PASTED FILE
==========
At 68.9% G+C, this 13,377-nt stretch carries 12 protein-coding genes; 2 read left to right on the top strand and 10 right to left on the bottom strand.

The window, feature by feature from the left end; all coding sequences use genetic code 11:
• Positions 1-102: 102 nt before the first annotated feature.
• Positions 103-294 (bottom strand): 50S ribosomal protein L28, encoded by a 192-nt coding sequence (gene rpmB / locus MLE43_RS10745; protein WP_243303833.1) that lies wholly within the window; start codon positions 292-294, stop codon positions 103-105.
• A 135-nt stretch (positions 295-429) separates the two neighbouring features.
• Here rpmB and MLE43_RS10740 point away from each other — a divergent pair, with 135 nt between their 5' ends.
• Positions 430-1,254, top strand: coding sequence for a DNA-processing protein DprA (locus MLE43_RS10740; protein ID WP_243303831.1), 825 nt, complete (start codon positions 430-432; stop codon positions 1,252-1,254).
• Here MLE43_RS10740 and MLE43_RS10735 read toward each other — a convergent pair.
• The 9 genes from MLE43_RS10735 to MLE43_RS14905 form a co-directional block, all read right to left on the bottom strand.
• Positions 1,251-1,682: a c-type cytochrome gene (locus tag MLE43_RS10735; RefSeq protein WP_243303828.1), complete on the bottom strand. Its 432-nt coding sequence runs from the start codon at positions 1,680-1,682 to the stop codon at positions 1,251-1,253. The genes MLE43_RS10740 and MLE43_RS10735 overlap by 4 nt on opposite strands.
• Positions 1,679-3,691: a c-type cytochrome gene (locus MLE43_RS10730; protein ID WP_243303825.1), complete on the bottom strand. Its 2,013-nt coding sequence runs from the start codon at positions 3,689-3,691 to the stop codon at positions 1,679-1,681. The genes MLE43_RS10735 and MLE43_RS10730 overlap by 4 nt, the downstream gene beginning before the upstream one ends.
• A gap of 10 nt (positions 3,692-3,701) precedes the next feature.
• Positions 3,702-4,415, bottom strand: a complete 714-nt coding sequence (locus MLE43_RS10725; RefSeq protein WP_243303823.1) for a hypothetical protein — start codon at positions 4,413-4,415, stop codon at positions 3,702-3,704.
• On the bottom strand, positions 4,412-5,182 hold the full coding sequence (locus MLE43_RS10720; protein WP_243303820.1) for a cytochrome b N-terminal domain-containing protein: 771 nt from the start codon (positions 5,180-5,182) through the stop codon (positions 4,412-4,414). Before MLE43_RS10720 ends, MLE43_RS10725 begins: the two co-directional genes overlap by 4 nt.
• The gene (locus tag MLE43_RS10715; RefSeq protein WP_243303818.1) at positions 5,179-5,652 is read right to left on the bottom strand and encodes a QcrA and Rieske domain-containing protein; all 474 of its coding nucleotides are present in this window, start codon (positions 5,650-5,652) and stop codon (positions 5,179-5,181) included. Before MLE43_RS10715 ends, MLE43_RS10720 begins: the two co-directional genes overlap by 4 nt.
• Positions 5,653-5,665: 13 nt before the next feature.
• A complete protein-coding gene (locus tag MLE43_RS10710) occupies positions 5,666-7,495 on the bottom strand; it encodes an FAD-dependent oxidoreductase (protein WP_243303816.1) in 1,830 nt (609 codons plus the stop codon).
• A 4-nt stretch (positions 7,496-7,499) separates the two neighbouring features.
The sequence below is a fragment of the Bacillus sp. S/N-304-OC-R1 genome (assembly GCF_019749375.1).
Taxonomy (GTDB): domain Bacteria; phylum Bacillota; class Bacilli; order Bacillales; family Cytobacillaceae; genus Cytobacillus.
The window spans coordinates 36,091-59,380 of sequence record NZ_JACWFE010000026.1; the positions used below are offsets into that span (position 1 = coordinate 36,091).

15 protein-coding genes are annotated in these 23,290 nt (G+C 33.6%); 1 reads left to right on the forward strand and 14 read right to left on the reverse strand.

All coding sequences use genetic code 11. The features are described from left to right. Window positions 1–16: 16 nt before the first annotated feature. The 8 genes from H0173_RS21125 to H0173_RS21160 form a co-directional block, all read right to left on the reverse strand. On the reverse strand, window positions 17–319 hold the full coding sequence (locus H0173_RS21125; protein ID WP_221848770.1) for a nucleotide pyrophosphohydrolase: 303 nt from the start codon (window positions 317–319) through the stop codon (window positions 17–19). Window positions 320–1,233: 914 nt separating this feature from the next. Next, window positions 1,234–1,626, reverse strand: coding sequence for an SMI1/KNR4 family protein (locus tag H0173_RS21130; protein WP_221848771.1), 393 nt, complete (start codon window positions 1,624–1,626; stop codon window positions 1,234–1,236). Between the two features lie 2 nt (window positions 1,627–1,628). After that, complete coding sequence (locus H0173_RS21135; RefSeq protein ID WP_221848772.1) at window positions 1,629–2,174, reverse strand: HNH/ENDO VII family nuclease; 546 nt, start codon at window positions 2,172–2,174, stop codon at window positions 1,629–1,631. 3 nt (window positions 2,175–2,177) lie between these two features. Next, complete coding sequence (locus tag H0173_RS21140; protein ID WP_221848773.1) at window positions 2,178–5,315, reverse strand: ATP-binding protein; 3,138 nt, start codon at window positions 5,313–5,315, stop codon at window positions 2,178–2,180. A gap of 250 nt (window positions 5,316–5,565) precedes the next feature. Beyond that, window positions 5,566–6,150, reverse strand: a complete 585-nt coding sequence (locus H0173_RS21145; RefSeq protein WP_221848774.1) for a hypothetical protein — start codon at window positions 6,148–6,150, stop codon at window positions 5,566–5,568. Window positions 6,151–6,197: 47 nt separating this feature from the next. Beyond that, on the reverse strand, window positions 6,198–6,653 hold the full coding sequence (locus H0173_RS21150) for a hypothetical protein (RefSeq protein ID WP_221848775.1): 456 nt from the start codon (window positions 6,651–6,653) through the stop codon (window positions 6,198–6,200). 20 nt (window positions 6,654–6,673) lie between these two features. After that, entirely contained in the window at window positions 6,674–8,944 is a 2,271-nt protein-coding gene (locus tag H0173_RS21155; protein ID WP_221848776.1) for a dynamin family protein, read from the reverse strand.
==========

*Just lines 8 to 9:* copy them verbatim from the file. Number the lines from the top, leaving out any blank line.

• Here MLE43_RS10740 and MLE43_RS10735 read toward each other — a convergent pair.
• The 9 genes from MLE43_RS10735 to MLE43_RS14905 form a co-directional block, all read right to left on the bottom strand.